On Friday, thanks to Motrin or Vicodin or anesthesia hangover, or the demise of the anti-nausea patch placed behind his ear before surgery, J~'s nausea kicked in. On Saturday, he threw up more times than I could count. On Sunday, after two days without painkillers of any kind, he still hovered around the bathroom in that hunched-over abdomen-curled-in pose of debilitating stomach distress, but never knelt before the proverbial porcelain god. Sunday, he felt well enough to expand his diet of Pepsi and Saltine crackers to include cereal, sandwiches, and mango sorbet. And yesterday, we even went so far as take-out Thai food.
I've been too damned exhausted to cook, let alone clean, though there is some improvement, for me as well, today.
Speaking of me: I've had no bleeding whatsoever for the past ten days. Breast tenderness continues. As for nausea, actually, yes, there's been some of that, too. Not as severe as two weeks ago, but undeniable. (If nothing changes by next Monday, and J~ is up for the trip, I will try for another ultrasound).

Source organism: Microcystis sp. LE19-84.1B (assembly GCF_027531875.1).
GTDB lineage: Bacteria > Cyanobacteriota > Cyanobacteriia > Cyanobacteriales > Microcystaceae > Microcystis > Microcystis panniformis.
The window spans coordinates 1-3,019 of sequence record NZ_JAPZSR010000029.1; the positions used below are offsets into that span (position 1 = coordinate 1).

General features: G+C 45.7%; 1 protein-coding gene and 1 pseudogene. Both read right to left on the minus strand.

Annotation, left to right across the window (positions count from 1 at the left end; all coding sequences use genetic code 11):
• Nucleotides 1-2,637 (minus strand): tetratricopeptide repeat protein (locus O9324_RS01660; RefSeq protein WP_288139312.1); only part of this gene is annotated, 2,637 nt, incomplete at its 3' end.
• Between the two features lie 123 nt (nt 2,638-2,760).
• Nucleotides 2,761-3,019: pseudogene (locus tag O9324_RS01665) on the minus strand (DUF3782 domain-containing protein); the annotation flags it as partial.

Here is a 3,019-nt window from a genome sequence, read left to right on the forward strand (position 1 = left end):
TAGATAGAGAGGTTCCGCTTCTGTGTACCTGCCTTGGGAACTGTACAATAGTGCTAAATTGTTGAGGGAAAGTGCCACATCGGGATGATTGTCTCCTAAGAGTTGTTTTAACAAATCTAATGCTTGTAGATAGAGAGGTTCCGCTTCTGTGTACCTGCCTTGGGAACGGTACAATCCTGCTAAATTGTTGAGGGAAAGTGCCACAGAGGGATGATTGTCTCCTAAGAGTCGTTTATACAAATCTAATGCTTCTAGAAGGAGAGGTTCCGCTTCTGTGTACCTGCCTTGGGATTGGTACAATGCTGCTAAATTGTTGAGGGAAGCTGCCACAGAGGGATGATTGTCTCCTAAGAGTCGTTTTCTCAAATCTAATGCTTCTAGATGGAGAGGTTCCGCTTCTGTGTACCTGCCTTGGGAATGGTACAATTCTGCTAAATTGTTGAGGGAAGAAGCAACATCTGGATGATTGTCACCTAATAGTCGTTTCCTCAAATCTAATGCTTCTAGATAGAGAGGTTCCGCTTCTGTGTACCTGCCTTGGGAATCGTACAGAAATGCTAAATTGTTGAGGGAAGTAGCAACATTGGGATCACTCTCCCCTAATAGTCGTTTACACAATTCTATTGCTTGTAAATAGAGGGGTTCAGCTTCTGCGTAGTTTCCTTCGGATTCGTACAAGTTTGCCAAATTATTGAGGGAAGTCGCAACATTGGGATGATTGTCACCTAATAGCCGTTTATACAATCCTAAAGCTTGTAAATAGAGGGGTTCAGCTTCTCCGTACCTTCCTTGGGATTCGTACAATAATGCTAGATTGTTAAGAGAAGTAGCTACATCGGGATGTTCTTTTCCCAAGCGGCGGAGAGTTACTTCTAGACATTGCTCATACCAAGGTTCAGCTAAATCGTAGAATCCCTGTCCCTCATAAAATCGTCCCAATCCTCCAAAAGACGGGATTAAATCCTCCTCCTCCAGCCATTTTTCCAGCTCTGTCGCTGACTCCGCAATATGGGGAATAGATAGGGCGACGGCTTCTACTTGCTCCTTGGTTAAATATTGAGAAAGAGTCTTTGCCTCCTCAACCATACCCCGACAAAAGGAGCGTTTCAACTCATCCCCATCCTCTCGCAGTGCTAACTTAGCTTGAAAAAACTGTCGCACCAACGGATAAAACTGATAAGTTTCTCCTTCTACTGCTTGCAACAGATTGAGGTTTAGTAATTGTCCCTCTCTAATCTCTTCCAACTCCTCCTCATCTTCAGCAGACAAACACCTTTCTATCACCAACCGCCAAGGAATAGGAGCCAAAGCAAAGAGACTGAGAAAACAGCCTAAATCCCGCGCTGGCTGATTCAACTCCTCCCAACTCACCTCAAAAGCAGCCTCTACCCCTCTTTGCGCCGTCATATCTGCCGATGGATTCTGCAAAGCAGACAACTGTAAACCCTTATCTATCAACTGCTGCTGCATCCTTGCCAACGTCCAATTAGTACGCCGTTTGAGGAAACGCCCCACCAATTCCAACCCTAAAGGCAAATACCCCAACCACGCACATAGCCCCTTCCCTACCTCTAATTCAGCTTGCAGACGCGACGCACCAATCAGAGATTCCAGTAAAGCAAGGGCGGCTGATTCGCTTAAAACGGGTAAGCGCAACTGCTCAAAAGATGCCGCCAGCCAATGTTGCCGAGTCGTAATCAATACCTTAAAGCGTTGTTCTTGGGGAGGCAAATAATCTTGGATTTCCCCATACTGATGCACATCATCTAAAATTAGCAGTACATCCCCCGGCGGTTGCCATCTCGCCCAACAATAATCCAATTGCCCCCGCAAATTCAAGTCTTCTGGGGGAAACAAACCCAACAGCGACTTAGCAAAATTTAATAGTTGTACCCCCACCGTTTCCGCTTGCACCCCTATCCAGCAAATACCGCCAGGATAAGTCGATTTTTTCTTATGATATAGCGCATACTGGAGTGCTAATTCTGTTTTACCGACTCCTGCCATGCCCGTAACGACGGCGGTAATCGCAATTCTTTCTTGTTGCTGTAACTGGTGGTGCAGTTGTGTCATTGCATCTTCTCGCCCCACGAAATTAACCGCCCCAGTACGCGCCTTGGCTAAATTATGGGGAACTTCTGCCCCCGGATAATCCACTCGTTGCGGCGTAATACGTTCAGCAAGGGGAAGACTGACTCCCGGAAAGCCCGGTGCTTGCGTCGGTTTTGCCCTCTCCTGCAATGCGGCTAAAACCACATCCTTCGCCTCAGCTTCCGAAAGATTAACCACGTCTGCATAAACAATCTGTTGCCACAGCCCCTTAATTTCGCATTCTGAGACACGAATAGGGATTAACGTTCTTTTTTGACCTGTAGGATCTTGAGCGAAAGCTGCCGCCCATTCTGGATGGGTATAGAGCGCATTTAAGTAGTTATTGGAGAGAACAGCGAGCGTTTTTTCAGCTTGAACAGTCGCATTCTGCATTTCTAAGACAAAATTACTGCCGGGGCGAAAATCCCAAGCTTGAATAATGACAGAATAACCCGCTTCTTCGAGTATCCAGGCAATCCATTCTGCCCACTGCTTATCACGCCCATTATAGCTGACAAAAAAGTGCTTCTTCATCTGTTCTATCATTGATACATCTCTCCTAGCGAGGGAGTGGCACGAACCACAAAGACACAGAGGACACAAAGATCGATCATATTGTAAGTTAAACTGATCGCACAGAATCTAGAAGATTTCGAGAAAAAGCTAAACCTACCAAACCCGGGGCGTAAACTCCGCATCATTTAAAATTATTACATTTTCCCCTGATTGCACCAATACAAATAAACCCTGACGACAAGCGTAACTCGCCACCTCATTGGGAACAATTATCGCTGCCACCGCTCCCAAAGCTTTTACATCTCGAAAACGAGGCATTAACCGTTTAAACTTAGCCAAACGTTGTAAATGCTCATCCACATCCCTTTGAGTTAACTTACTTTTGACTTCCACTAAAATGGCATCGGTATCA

On the phone the other day, my brother asked how things were going, and I admitted, not well. In an attempt to be helpful, he looked for the philosophical silver lining, saying, "this kind of thing might make you appreciate normal more."
"I was appreciating normal," I whined, not quite sure if this was true.
"I don't believe you," my brother ventured, and I realized, I didn't want or need to continue this conversation.
But it haunted me for hours.
My mind wheeled through the last year, the last two years, the pain of my divorce, the miracle of J~, of this sudden new home in the country, the struggles I've faced with step-parenting, with pregnancy.
And then it hit me: I didn't need to put a positive spin on what was happening in my life presently, or take on any obligation or determination to "appreciate" anything.
If there's anything I've learned in the last two years, it's this: There is no such thing as normal. If there is, then normal has to include this pregnancy roller coaster, watching impotently as your beloved suffers, and the sometimes painful uprooted feeling of my newly rooted life. More globally speaking, it has to include a state of war, of environmental crisis, of extreme financial disparity. It has to include everything, both beautiful and horrific, and every emotional response, including hanging up on someone who loves you and was only trying to help.
Ugh. Things get messy sometimes.